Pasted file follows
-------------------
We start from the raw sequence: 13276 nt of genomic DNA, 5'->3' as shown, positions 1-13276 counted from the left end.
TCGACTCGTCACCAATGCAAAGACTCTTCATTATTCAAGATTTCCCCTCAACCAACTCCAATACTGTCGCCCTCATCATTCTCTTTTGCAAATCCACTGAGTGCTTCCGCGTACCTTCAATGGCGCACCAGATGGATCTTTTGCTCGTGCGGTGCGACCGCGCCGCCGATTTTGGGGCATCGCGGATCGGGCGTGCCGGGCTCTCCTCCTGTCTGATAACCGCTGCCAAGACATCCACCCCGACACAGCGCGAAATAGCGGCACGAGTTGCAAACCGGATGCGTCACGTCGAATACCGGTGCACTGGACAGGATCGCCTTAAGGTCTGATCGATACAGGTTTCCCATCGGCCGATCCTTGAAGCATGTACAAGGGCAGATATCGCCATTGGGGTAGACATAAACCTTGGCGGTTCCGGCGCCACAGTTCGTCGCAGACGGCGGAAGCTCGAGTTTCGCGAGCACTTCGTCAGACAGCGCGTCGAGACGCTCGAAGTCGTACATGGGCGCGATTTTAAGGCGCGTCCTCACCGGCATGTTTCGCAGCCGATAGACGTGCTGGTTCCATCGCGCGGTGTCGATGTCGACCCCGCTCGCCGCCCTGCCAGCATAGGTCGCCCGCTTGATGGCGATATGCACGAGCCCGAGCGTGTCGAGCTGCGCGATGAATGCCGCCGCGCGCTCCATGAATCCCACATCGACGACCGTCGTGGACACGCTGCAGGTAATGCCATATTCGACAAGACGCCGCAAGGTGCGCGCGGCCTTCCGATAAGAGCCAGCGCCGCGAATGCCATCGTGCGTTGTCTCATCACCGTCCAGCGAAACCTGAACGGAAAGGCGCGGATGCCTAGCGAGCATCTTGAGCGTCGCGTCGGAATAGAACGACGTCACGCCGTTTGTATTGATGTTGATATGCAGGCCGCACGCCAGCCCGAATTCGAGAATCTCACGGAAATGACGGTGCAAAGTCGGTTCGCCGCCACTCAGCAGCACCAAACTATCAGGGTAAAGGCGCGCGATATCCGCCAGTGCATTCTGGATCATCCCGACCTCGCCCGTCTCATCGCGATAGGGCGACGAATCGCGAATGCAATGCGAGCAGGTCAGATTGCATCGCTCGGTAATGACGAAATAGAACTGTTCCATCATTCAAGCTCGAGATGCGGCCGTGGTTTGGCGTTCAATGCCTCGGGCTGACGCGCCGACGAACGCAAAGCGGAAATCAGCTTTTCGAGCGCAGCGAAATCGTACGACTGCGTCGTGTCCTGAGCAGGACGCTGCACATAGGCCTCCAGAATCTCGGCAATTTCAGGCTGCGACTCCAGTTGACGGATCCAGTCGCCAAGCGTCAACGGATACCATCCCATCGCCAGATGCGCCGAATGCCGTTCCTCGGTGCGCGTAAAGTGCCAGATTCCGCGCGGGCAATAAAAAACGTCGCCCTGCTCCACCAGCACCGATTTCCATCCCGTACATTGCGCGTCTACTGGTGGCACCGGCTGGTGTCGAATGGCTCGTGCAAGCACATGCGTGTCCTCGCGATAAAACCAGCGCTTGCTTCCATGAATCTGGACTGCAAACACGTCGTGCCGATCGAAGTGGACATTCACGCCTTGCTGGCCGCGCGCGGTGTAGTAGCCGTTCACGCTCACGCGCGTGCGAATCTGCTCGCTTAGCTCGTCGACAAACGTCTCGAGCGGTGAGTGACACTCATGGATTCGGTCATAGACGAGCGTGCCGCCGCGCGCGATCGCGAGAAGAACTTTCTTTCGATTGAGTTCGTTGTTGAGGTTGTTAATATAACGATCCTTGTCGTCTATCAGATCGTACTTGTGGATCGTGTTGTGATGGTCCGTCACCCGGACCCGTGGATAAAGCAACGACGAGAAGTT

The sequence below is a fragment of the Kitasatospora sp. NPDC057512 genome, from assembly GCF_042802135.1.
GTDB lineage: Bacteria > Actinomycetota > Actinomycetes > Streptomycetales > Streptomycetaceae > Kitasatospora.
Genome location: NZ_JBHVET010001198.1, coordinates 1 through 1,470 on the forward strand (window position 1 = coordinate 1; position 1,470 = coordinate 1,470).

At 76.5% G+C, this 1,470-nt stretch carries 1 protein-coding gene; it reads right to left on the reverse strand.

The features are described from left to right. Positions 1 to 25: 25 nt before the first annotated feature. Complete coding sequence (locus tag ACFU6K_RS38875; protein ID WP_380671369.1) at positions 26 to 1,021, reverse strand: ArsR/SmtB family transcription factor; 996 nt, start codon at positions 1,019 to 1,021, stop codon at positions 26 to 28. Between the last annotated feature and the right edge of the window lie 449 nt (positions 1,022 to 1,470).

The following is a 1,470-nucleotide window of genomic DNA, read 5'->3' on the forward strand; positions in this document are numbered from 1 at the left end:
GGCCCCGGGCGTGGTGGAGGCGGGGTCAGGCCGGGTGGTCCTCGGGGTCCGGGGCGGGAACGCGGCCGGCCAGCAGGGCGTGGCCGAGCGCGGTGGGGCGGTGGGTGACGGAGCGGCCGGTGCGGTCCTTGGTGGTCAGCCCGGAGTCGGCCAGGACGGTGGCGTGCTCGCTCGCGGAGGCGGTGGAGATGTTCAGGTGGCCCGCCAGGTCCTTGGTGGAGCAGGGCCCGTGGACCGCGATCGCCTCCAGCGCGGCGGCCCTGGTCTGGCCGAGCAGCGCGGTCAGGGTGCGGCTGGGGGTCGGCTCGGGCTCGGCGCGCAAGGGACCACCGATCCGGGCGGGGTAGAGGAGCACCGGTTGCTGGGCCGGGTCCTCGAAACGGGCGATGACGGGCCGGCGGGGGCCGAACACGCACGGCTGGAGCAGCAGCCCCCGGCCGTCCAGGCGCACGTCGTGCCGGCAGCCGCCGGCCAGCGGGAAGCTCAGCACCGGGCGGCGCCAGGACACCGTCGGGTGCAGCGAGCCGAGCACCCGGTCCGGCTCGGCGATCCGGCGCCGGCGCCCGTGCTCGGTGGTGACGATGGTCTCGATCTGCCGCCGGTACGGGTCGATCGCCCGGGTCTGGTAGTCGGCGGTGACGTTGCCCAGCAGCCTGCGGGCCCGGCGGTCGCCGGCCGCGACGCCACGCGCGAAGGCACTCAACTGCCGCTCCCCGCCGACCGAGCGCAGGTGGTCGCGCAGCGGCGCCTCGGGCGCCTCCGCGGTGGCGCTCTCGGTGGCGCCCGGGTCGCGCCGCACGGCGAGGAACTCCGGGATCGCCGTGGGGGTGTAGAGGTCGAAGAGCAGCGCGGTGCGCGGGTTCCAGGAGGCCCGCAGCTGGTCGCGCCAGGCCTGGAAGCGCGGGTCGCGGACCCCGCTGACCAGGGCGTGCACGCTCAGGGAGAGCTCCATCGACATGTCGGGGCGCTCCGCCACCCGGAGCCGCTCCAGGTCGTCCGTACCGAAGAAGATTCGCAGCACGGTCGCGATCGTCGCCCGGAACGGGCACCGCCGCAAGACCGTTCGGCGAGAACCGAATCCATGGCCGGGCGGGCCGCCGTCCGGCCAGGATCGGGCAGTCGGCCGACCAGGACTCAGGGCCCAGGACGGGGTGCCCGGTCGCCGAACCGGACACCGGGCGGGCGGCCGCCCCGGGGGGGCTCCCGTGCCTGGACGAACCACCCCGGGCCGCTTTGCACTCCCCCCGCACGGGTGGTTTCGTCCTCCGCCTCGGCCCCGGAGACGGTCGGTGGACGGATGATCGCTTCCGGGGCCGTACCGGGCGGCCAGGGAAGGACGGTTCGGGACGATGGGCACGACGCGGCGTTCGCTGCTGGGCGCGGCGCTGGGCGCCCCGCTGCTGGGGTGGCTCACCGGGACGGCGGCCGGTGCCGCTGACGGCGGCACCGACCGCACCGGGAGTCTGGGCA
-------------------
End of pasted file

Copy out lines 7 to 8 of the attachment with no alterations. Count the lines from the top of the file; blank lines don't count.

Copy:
The features are described from left to right. Positions 1 to 25: 25 nt before the first annotated feature. Complete coding sequence (locus tag ACFU6K_RS38875; protein ID WP_380671369.1) at positions 26 to 1,021, reverse strand: ArsR/SmtB family transcription factor; 996 nt, start codon at positions 1,019 to 1,021, stop codon at positions 26 to 28. Between the last annotated feature and the right edge of the window lie 449 nt (positions 1,022 to 1,470).

The following is a 1,470-nucleotide window of genomic DNA, read 5'->3' on the forward strand; positions in this document are numbered from 1 at the left end: